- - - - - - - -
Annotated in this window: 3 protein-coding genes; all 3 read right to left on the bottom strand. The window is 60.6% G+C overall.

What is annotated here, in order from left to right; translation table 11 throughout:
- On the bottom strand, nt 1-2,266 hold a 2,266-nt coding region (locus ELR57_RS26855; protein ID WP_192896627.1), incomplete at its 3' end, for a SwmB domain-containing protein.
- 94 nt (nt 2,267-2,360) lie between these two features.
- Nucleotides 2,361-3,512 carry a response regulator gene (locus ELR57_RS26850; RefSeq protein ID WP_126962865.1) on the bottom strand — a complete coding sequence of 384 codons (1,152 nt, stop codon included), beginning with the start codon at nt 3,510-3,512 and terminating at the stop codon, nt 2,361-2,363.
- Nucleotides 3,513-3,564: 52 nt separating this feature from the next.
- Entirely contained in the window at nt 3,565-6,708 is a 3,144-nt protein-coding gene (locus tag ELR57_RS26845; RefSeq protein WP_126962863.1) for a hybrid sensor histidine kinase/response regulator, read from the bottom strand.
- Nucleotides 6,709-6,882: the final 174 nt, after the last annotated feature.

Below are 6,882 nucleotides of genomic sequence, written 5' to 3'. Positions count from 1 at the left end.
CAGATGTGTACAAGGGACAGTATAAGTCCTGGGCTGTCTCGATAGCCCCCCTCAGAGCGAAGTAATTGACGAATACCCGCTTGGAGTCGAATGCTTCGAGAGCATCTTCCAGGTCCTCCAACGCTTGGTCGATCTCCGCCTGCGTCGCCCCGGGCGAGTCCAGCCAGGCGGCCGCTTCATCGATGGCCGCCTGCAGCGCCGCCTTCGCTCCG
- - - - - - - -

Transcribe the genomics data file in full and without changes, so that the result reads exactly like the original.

Annotated in this window: 3 protein-coding genes; all 3 read right to left on the bottom strand. The window is 60.6% G+C overall.

What is annotated here, in order from left to right; translation table 11 throughout:
- On the bottom strand, nt 1-2,266 hold a 2,266-nt coding region (locus ELR57_RS26855; protein ID WP_192896627.1), incomplete at its 3' end, for a SwmB domain-containing protein.
- 94 nt (nt 2,267-2,360) lie between these two features.
- Nucleotides 2,361-3,512 carry a response regulator gene (locus ELR57_RS26850; RefSeq protein ID WP_126962865.1) on the bottom strand — a complete coding sequence of 384 codons (1,152 nt, stop codon included), beginning with the start codon at nt 3,510-3,512 and terminating at the stop codon, nt 2,361-2,363.
- Nucleotides 3,513-3,564: 52 nt separating this feature from the next.
- Entirely contained in the window at nt 3,565-6,708 is a 3,144-nt protein-coding gene (locus tag ELR57_RS26845; RefSeq protein WP_126962863.1) for a hybrid sensor histidine kinase/response regulator, read from the bottom strand.
- Nucleotides 6,709-6,882: the final 174 nt, after the last annotated feature.

Below are 6,882 nucleotides of genomic sequence, written 5' to 3'. Positions count from 1 at the left end.
CAGATGTGTACAAGGGACAGTATAAGTCCTGGGCTGTCTCGATAGCCCCCCTCAGAGCGAAGTAATTGACGAATACCCGCTTGGAGTCGAATGCTTCGAGAGCATCTTCCAGGTCCTCCAACGCTTGGTCGATCTCCGCCTGCGTCGCCCCGGGCGAGTCCAGCCAGGCGGCCGCTTCATCGATGGCCGCCTGCAGCGCCGCCTTCGCTCCG